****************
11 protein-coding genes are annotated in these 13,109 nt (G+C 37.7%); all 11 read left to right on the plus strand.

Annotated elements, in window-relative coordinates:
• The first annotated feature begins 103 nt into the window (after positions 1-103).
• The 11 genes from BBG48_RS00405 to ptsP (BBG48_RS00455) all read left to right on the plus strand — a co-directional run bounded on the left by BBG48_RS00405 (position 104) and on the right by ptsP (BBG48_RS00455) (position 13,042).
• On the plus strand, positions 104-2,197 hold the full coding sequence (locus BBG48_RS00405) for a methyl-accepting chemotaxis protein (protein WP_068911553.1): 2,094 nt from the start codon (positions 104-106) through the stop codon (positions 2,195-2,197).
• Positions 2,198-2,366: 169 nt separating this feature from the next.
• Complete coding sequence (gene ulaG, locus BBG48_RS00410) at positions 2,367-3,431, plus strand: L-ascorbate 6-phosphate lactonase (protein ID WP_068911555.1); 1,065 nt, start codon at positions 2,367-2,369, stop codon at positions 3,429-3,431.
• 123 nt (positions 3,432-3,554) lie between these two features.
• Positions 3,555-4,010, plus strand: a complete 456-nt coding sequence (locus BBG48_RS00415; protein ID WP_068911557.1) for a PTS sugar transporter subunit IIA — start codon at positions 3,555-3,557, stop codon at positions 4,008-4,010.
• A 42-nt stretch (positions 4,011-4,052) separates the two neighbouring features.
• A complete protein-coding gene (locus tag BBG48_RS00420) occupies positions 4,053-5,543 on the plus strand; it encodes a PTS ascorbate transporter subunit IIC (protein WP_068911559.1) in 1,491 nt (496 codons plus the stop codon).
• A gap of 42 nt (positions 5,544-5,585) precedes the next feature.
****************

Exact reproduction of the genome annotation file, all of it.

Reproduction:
11 protein-coding genes are annotated in these 13,109 nt (G+C 37.7%); all 11 read left to right on the plus strand.

Annotated elements, in window-relative coordinates:
• The first annotated feature begins 103 nt into the window (after positions 1-103).
• The 11 genes from BBG48_RS00405 to ptsP (BBG48_RS00455) all read left to right on the plus strand — a co-directional run bounded on the left by BBG48_RS00405 (position 104) and on the right by ptsP (BBG48_RS00455) (position 13,042).
• On the plus strand, positions 104-2,197 hold the full coding sequence (locus BBG48_RS00405) for a methyl-accepting chemotaxis protein (protein WP_068911553.1): 2,094 nt from the start codon (positions 104-106) through the stop codon (positions 2,195-2,197).
• Positions 2,198-2,366: 169 nt separating this feature from the next.
• Complete coding sequence (gene ulaG, locus BBG48_RS00410) at positions 2,367-3,431, plus strand: L-ascorbate 6-phosphate lactonase (protein ID WP_068911555.1); 1,065 nt, start codon at positions 2,367-2,369, stop codon at positions 3,429-3,431.
• 123 nt (positions 3,432-3,554) lie between these two features.
• Positions 3,555-4,010, plus strand: a complete 456-nt coding sequence (locus BBG48_RS00415; protein ID WP_068911557.1) for a PTS sugar transporter subunit IIA — start codon at positions 3,555-3,557, stop codon at positions 4,008-4,010.
• A 42-nt stretch (positions 4,011-4,052) separates the two neighbouring features.
• A complete protein-coding gene (locus tag BBG48_RS00420) occupies positions 4,053-5,543 on the plus strand; it encodes a PTS ascorbate transporter subunit IIC (protein WP_068911559.1) in 1,491 nt (496 codons plus the stop codon).
• A gap of 42 nt (positions 5,544-5,585) precedes the next feature.